Google’s company-wide decarbonise push continues apace, with the tech giant announcing the emergence of a new capability that allows it to shift movable compute tasks to datacentres where there is a surplus of carbon-free energy available.
The company said this capability means it can shift tasks between different server farms based on regional, hourly fluctuations in the availability of carbon-free energy, so that it can ensure its workloads are running in the most environmentally friendly way possible.
“Our carbon-intelligent platform uses day-ahead predictions of how heavily a given grid will be relying on carbon-intensive energy in order to shift computing across the globe, favouring regions where there’s more carbon-free electricity,” the company said, in a blog post.
“The new platform does all this while still getting everything that needs to get done, done – meaning you can keep on streaming YouTube videos, uploading photos, finding directions or whatever else.”
The initiative is part of a wider push by the internet search giant to run its entire operations on decarbonised energy by 2030, and the company confirmed the first workloads to benefit from this capability will be media processing-related.
“Like many computing jobs at Google, these can technically run in many places (of course, limitations like privacy laws apply),” the blog post continued.
“Now, Google’s global carbon-intelligent computing platform will increasingly reserve and use hourly compute capacity on the most clean grids available worldwide for these compute jobs – meaning it moves as much energy consumption as possible to times and places where energy is cleaner, minimising carbon-intensive energy consumption.”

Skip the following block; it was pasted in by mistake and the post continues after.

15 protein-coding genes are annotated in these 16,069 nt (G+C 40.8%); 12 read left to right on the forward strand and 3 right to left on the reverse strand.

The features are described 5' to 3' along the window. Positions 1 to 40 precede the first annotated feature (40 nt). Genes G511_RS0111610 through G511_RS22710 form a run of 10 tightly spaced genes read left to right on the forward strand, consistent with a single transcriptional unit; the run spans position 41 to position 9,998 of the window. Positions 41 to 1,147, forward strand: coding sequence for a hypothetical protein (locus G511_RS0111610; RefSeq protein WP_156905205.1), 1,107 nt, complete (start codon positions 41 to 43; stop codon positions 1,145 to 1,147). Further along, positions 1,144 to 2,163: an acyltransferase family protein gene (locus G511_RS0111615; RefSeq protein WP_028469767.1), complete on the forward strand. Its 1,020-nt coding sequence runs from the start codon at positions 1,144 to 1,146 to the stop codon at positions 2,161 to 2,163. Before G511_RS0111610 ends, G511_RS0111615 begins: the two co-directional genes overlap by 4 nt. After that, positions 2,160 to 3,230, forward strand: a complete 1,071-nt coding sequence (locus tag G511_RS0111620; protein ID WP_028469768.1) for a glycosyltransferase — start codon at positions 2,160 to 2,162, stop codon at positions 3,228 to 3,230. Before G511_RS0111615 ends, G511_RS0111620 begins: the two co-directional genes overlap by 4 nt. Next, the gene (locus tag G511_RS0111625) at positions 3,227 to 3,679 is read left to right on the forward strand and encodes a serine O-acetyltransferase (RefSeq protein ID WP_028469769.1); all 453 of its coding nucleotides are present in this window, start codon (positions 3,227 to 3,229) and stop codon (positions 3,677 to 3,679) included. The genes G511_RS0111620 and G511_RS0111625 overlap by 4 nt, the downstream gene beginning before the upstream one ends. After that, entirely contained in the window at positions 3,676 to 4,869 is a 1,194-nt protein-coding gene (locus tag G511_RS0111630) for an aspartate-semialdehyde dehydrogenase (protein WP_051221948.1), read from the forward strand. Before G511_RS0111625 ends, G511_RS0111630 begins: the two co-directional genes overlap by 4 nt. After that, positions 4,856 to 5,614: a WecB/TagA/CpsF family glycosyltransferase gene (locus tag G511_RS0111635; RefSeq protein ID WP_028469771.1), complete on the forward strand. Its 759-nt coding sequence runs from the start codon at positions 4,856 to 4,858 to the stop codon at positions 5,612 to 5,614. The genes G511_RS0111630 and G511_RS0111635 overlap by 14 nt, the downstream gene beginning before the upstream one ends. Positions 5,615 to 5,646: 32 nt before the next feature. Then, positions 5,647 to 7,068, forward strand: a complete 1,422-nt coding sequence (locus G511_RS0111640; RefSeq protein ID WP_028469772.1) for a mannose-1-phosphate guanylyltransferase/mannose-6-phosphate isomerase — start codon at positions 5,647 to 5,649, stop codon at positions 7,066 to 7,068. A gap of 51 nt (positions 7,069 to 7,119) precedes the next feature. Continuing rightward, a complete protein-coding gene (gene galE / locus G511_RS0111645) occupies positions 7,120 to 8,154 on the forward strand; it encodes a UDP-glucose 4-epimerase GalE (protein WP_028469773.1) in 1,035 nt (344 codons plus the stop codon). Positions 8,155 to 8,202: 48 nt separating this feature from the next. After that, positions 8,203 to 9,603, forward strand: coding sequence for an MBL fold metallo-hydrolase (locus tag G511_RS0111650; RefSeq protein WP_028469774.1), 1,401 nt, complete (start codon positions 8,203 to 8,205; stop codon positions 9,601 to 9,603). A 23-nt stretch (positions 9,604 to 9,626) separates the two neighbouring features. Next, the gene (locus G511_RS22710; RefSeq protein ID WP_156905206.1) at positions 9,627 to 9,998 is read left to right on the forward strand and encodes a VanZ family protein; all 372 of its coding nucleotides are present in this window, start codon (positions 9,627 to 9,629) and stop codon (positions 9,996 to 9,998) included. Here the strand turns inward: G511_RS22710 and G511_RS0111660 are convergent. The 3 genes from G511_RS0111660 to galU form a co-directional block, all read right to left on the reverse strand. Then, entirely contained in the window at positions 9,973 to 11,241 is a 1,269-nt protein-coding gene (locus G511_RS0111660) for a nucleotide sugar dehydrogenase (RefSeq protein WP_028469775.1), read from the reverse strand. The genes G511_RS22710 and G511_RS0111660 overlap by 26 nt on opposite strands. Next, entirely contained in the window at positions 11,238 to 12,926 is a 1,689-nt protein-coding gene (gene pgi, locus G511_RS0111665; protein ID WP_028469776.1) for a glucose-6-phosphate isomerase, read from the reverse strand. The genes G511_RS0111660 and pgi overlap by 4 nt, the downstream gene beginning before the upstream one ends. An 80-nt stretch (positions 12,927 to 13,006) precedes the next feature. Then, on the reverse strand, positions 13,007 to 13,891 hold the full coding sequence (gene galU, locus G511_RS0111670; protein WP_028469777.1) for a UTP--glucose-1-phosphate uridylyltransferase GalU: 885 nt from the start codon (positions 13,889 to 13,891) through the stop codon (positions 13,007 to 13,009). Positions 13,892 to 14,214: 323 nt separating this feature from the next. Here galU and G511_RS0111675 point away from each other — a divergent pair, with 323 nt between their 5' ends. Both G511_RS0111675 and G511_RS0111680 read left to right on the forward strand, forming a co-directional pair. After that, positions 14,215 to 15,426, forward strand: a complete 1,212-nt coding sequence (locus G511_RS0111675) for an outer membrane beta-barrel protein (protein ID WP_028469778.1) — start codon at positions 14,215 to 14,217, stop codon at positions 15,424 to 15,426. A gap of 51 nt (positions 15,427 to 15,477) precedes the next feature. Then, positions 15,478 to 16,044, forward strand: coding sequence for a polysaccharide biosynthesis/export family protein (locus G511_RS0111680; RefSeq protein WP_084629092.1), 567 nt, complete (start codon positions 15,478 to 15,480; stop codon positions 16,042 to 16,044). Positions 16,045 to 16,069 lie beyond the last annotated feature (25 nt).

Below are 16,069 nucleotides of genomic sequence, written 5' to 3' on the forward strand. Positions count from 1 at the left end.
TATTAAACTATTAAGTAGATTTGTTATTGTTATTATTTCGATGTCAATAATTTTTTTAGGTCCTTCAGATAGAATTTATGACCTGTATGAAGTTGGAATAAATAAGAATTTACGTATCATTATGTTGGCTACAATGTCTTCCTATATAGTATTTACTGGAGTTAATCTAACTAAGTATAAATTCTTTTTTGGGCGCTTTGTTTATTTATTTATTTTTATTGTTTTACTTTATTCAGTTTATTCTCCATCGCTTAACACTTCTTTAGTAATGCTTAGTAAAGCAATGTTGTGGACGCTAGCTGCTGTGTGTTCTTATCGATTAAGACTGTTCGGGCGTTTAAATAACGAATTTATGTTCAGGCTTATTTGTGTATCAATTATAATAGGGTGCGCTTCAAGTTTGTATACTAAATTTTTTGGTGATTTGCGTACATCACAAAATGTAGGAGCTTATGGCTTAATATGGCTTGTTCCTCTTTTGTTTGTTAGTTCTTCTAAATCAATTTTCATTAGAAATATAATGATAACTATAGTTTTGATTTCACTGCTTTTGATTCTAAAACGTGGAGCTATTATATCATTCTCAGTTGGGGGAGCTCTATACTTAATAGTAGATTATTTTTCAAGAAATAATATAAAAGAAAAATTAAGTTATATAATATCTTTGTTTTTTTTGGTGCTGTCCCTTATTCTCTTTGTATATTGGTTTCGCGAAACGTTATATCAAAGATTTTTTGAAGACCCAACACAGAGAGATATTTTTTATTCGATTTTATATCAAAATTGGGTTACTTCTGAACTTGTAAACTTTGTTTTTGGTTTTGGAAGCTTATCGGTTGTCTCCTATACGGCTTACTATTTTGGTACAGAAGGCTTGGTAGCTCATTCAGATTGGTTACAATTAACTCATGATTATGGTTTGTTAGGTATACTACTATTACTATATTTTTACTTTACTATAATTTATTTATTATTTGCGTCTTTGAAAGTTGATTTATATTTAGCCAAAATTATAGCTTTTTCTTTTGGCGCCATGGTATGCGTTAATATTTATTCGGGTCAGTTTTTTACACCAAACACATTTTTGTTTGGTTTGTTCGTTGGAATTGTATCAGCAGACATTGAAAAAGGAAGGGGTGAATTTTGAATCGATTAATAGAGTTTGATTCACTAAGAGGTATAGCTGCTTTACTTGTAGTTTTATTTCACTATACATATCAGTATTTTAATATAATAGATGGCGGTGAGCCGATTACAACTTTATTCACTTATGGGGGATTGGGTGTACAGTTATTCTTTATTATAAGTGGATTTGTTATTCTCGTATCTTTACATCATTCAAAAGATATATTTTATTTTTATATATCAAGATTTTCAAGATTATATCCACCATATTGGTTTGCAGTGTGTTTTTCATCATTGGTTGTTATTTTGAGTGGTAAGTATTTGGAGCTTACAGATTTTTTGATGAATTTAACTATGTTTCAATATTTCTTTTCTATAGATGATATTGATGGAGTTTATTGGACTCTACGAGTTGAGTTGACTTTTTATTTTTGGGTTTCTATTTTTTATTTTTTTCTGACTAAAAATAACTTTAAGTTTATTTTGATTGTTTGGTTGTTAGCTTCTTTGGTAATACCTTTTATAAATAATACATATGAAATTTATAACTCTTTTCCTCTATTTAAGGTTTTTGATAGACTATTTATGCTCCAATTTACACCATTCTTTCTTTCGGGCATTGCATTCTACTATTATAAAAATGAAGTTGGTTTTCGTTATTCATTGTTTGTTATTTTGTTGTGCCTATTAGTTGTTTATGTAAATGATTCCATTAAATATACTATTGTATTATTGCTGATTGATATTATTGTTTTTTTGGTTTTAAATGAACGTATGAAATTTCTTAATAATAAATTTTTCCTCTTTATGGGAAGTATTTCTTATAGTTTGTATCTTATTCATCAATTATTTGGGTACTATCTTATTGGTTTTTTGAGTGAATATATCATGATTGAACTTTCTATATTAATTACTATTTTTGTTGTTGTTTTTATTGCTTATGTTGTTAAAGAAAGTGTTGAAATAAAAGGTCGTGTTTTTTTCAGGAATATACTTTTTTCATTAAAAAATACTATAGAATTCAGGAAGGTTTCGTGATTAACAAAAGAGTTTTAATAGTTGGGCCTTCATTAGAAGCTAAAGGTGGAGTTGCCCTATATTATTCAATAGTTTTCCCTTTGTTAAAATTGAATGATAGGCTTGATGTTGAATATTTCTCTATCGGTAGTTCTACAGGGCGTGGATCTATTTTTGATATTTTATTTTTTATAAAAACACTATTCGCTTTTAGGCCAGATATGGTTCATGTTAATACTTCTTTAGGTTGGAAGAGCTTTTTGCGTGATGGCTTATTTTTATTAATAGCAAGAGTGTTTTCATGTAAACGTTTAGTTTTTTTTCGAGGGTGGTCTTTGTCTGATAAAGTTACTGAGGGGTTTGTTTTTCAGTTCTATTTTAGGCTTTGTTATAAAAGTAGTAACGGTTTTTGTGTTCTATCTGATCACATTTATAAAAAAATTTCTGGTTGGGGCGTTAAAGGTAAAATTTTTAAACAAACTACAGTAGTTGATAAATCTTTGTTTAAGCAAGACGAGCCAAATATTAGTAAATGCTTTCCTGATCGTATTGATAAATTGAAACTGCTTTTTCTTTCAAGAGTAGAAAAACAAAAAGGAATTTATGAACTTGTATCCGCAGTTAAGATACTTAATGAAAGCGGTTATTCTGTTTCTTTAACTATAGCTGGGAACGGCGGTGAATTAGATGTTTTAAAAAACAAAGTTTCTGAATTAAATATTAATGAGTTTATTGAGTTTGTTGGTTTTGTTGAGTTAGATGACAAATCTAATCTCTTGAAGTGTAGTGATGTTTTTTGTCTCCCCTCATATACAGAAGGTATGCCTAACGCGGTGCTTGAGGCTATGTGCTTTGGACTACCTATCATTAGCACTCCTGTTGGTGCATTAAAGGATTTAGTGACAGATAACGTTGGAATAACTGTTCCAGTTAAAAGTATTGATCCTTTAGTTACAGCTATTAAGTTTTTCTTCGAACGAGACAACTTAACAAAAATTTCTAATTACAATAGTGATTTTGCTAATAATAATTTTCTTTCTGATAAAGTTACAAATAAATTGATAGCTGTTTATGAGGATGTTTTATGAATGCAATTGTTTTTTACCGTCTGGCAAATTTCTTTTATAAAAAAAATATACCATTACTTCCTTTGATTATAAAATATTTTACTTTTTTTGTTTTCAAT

The company described the move as “a logical progression” of its ongoing push to cut the carbon emissions generated by its operations, which have previously seen it draw on forecast data to ensure non-urgent compute workloads are processed in its datacentres during peak supply times for renewable energy.
“By enabling our datacentres to shift flexible tasks to different times of day, we were able to use more electricity when carbon-free sources like solar and wind are plentiful,” the company blog post continued. “Now, with our newest update, we’re able to shift more electricity use to where carbon-free energy is available.”
News of the initiative also coincides with a separate announcement by Google about the collaboration it has forged with clean-energy startup Fervo to co-develop a carbon-free power project centred on the generation of geothermal power.
According to Google, the project is at an advanced stage, with the firm claiming the setup will be supplying carbon-free energy to the electricity grid that powers its datacentres and cloud region in Las Vegas by 2022.
In a separate blog post, announcing the partnership, the company said geothermal power will provide its datacentres with a “firm and flexible” source of carbon-free energy as the firm looks to wind down its reliance on fossil fuels.
“Not only does this Fervo project bring our datacentres in Nevada closer to round-the-clock energy, but it also acts as a proof of concept to show how firm clean energy sources – such as next-generation geothermal – could eventually help replace carbon-emitting power sources around the world,” the post added.